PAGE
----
Idaho ACLU Executive Director Monica Hopkins says the U.S. Supreme Court’s decision today on the federal Defense of Marriage Act, or DOMA, leaves open one question that could affect Idaho: What about same-sex couples who legally married in another state, but now reside in Idaho? Would they be eligible for federal benefits like family medical leave and Social Security survivor benefits?
“There are 1,100 places in federal laws and programs where being married makes a difference,” said Hopkins, whose organization brought the DOMA case on behalf of Edie Windsor, an elderly New York resident who was required to pay $363,000 in estate taxes after her same-sex spouse passed away, though the two had been legally married in Canada and the state of New York recognized the Canadian marriage. Windsor wouldn’t have owed any estate tax if she’d been married to a man.
“Now what we have to do is kind of untangle what this DOMA decision means,” Hopkins said, “because it has federal applications, but what does it mean for Idahoans who were legally married in a state that legally recognizes those marriages, but reside in Idaho?” Hopkins said she’ll be participating in a conference call mid-day today with the ACLU’s national attorneys to address that and other questions about the decisions.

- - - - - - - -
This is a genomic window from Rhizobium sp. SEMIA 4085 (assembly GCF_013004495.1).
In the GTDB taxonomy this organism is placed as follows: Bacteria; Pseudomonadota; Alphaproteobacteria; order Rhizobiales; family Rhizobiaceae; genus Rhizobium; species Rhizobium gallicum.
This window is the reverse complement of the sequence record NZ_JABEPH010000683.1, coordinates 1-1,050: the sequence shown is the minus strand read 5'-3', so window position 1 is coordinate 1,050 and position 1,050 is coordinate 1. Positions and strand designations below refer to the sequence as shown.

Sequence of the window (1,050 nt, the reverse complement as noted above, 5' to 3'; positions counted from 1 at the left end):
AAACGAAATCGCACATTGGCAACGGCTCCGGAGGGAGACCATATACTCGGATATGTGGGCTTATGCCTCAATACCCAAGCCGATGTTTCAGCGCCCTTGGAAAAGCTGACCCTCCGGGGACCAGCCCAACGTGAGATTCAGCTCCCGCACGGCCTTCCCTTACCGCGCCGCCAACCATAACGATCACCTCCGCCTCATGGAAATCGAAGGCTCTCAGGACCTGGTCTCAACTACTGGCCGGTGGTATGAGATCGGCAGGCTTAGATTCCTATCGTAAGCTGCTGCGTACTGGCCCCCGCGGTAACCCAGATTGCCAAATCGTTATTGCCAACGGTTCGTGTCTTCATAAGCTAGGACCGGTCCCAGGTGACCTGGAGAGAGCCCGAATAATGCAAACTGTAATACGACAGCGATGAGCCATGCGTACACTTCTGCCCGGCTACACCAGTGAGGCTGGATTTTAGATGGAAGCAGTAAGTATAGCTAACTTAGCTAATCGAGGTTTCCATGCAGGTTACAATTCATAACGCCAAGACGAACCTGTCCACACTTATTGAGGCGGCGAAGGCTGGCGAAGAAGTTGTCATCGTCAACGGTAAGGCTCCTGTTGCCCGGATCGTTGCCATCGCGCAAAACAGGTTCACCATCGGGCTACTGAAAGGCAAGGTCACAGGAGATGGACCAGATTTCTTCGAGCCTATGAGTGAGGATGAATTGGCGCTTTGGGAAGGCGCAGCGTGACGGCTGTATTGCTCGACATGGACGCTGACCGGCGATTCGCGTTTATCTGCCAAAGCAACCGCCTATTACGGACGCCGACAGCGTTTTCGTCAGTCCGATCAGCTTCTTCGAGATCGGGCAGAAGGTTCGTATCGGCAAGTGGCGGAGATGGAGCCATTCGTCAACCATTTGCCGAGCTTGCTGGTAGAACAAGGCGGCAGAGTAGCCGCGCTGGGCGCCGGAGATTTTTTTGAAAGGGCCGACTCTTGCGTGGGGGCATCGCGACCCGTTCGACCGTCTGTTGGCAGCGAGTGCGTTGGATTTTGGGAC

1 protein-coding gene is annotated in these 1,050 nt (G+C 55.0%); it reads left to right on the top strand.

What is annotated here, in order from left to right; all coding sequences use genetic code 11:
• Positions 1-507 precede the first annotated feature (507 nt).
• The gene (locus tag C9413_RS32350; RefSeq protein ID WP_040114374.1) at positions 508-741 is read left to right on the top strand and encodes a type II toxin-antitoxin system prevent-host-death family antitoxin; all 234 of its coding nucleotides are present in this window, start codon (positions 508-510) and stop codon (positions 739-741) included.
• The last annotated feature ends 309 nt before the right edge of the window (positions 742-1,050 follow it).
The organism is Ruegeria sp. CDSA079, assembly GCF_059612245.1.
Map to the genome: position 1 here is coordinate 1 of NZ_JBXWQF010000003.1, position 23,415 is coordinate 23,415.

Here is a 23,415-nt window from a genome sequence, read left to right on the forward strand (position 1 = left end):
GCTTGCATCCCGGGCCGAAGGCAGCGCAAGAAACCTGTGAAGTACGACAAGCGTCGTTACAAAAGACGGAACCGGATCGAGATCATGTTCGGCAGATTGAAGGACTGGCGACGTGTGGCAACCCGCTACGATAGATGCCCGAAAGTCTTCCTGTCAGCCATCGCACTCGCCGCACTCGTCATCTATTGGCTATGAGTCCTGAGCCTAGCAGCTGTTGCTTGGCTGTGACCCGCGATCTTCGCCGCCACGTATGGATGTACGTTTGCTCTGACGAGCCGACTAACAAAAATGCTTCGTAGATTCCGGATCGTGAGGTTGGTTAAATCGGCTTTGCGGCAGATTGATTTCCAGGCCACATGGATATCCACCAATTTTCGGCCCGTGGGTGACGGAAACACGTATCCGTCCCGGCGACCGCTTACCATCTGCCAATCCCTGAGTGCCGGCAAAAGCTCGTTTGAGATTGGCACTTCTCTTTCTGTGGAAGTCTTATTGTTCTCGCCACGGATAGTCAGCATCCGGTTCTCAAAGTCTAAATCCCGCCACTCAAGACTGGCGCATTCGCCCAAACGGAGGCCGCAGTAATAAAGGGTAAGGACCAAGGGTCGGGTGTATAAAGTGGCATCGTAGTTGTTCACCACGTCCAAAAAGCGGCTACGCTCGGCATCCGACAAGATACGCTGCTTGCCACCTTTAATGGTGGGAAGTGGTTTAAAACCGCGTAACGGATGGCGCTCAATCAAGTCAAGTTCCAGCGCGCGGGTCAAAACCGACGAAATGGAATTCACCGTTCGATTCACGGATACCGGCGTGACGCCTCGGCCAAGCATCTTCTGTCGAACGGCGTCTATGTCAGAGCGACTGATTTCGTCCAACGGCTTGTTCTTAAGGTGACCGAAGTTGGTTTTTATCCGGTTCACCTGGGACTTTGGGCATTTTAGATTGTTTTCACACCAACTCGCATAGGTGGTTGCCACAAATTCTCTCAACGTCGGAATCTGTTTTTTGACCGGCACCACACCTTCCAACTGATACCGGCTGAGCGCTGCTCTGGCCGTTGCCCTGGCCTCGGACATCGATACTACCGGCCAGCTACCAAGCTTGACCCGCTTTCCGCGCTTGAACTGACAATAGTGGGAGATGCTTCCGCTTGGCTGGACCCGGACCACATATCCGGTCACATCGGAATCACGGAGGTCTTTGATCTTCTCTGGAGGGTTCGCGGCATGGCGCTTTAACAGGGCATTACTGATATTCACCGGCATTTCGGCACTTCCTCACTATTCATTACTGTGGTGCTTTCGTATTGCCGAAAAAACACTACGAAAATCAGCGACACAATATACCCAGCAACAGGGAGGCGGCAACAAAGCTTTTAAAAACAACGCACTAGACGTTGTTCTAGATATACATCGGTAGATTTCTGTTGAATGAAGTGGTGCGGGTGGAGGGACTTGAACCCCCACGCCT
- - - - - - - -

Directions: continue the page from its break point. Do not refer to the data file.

David Adler, director of the Andrus Center for Public Policy at Boise State University and a constitutional scholar, said, “I think the opinion is unclear on the issue of whether same-sex couples married in another state who move to Idaho are going to be entitled to some federal benefits. I think there’s room in the opinion to draw the conclusion that they will be entitled to some benefits, including (federal) tax filings, but it’s not immediately clear.”
Adler said, “The reasoning in the opinion employed by Justice Kennedy is going to have national implications for the discussion and debate on gay rights and same-sex marriage as it goes forward in this country.” He added, “While the immediate opinion does uphold the right of states to determine the status of marriage, the reasoning and the language of that opinion will be used to promote same-sex marriage across the country.”